All posts by Kris

About Kris

Hardware hacker, technology integrator, and maker. He enjoys staring blankly at code, voiding the warranty, and touching things in the back. When not doing that he is building and racing a rally car.

The Common Tool Set

Quick post to chat about tools: As a collector of them, and as a maker and hacker, I find that I have boxes of very specific tools for very specific applications. I have wood working tools; Mechanics tools for working on cars; Plumbing tools; Car electrical specific tools; Soldering and circuit board electrical; Watch repair; Sewing; etc. It’s nice to have a single box of tools that you can haul out for a very specific need. To say: “Here is everything I need for THIS job.” It’s very satisfying.

This helps tame the garage, workshop, and study. You no longer have a big shelf filled up with everything from a circular saw to AA brass tweezers. You can put the pipe cutter, flux, and fittings away in a box marked “PLUMBING” until needed. You don’t have to dig through a pile of electrical crimpers to get the coaxial ones you need for AV work.

Sometimes though, projects require a common tool set. I went to hang a picture in my office and I had 5 hammers to choose from. I fixed the fan in our bedroom and I had to go into 3 different places to get a set of wire strippers, a long screwdriver, a pair of pliers, and some super glue. I found myself leaving my watch repair box open all the time for access to a good pair of tweezers and a loupe. My electronics box is more like a remote soldering station and I found I would also leave it open on the counter for access to 2 long screwdrivers, a pair of flush cutters, and a pair of wire strippers.

“I leave this open on the counter all the time for 3 tools,” I thought. Then I looked at the watch repair box, also open for access to 2 or 3 tools. 90% of the time I go into the garage it’s to get a pair of pliers or a screw driver. “Yeah, I can fix this.”

Here is my common tool set. This represents the tools I use 90% of the time. Put one together for yourself and stop 15 trips to 3 places to finish a project. I on-purpose didn’t put links, because I don’t want to update them, and I don’t monetize this site. Take that as an honest recommendation.

  • Sharpies (regular / fine)
  • Leatherman Style PS
  • AA Tweezers (and small tools)
  • Wera Kraftform Kompakt (screw driver with bits)
  • CRKT Drifter (folding knife)
  • EXTECH EX330 Multi-meter (with box of extras)
  • 1lb Brass Hammer
  • Wiha precision screwdrivers
  • AA LED Flashlight
  • Klein Tools Scissors
  • Wire strippers
  • Flush cutters
  • KNIPEX Cobra self locking pliers

It’s okay to shower with your dive watch.

ESP 01 + BMP280 Dead bug

There’s a fable I once heard on a forum…Reddit – or was it YouTube? – about not showering with your watch. Obviously we’re talking about a water “resistant” watch – with a “dive rating” of 30 meters or more. It goes something like: “The water pressure from the shower falling a few feet is enough to push past the seals.” Similar, I’ve also heard that while swimming: “The pressure created when you swing your arms under the water can also push a watch past its water resistant rating.” This sounds like it might have some truth to it, but we have to get a better idea of the forces acting on (and inside) your watch. Forty years ago manufacturers could say “water proof” on the dial, but that implies that water (or atmosphere) will never get into the case. Nowadays, watches have synthetic seals, are pressure tested at the factory, and are sporting ever higher depth ratings. Yet, to not mislead customers, can only say “Water Resistant”. BUT REALLY?! A 300m dive watch can’t handle a shower? Is this a myth? What’s really going on inside?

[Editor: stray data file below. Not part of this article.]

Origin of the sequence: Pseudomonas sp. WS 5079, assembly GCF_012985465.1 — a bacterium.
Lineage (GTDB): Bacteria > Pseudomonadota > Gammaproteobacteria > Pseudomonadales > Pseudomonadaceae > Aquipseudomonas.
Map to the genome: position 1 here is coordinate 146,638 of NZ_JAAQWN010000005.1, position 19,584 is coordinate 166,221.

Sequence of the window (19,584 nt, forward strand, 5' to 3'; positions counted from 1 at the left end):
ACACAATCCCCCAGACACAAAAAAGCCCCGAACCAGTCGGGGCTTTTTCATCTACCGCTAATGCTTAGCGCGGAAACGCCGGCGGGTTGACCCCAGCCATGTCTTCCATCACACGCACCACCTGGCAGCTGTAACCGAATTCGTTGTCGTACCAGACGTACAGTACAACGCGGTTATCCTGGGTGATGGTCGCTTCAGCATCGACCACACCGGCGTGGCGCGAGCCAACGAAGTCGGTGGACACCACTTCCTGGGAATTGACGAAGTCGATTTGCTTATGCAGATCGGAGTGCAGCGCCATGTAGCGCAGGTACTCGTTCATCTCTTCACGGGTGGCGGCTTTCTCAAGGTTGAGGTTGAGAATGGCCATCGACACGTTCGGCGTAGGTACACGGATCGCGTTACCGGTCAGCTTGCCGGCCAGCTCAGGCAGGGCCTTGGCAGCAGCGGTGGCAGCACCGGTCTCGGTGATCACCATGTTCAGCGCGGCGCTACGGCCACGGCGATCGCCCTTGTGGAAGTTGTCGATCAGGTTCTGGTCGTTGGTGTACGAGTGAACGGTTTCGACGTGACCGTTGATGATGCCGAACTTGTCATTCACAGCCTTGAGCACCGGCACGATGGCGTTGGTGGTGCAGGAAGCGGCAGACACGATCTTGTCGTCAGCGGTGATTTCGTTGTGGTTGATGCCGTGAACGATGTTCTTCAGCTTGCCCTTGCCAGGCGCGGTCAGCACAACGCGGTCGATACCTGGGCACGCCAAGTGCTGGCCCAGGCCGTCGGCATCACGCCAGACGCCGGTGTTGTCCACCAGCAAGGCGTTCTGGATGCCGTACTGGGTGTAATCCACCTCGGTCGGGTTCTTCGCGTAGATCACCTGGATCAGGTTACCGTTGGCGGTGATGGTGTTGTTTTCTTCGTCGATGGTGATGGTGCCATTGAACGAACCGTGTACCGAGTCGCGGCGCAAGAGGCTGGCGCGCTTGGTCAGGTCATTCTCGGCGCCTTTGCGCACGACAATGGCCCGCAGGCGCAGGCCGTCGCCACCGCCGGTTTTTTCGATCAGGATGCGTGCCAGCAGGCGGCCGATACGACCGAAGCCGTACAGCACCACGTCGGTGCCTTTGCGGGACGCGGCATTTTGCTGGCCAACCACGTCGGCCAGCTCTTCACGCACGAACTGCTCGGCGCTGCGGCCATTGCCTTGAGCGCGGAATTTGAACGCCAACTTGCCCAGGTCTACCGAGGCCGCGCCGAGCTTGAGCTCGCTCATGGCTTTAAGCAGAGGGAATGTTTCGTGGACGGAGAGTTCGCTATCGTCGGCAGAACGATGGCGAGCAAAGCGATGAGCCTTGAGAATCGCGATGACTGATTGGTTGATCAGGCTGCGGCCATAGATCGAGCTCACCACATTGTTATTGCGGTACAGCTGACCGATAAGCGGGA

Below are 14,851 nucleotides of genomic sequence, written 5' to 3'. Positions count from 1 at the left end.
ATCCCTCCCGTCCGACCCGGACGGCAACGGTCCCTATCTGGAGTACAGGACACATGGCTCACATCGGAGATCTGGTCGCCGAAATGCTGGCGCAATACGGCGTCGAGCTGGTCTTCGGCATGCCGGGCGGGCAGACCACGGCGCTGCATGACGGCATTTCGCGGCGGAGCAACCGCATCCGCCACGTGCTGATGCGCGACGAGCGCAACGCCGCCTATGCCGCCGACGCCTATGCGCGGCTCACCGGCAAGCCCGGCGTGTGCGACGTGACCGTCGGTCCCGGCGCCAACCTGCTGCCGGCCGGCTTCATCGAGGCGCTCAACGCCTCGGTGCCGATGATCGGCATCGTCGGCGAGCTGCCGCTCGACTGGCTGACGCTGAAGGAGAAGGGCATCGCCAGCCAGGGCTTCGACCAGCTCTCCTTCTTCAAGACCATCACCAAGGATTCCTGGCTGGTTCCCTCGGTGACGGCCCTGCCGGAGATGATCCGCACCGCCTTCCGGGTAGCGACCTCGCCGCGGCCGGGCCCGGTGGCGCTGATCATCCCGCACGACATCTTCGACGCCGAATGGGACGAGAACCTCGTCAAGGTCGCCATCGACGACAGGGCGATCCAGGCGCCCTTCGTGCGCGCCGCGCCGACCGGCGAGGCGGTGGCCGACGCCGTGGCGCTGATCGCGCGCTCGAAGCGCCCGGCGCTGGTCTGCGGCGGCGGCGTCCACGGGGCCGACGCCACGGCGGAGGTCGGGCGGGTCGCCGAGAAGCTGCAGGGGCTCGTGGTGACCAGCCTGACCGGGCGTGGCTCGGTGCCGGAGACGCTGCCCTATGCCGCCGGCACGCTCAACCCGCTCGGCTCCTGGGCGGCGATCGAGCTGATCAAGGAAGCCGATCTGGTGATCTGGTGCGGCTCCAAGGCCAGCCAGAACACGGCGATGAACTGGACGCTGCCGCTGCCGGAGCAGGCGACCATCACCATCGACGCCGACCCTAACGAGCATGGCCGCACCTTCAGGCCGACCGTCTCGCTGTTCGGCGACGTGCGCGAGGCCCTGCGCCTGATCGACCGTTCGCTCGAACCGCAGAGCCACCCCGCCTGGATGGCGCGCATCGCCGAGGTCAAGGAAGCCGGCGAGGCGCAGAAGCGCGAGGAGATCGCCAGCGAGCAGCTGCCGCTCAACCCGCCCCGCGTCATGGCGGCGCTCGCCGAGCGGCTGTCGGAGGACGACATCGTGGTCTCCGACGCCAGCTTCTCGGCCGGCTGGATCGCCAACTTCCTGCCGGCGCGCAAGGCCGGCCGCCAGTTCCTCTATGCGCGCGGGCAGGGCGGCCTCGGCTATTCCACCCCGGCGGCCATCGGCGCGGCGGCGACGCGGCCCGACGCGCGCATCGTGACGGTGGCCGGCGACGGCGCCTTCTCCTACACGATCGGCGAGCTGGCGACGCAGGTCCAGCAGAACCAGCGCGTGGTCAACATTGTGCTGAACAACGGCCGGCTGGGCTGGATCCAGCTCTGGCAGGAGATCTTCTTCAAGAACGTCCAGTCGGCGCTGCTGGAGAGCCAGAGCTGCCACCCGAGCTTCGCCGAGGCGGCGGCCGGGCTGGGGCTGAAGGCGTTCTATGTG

About a month ago I was working with an ESP-01 (ESP8266) board on another project and it was on my work bench next to a watch I was working on. At only 25mm long, I thought: “I wonder if this could fit into a watch case? I wonder if they make a really small pressure sensor?” A google search later and I had a BMP280 breakout from Adafruit on its way to me. This is a super accurate barometric pressure sensor that measures in Pascals. It is literally designed to help GPS calculate altitude. For reference 6,985 Pascal is equal to 1.0 Pound (of force) per Square Inch (psi) OR 1.0 lbs/in².

Can you calculate altitude with a pressure sensor? Yep! Our atmosphere doesn’t have a steady density everywhere on the planet. It changes with the weather, temperature, and how high above the ground you are relative to sea level. If you go up in altitude, there is less pressure. If you know the pressure at sea level, and the temperature, you can accurately tell your elevation. In my testing, the atmosphere at my house registered around 14.4 psi – can you figure out my elevation? Here’s a handy calculator for those wanting to learn even more about atmospheric pressure. Even with an less precise measurement like psi – you can calculate I’m around 570 feet above sea level.

Powering the ESP-01: While possible with some expensive super capacitors, the WiFi module draws too much amperage to start up with a coin cell battery. If I wanted some energy density, I was going to need a tiny LiPo battery. Adafruit to the rescue again with this 150mAh (19.75mm x 26.02mm x 3.8mm) Lithium Ion Polymer Battery.

My first build was hasty. After testing I knew I needed pull up resistors on everything to get I2C working. The 1/2 watt resistors I had were just too big to get the device into a watch case. I prototyped it all on a bread board before ordering some SMD resistors. I “dead bug” soldered 4x 3.3k/ohm resistors and my two 330 ohm 1/4 watt resistors had enough space hanging off one side of the board and sensor. For reference SCK = SCL AND SDI = SDA when looking at the BMP280.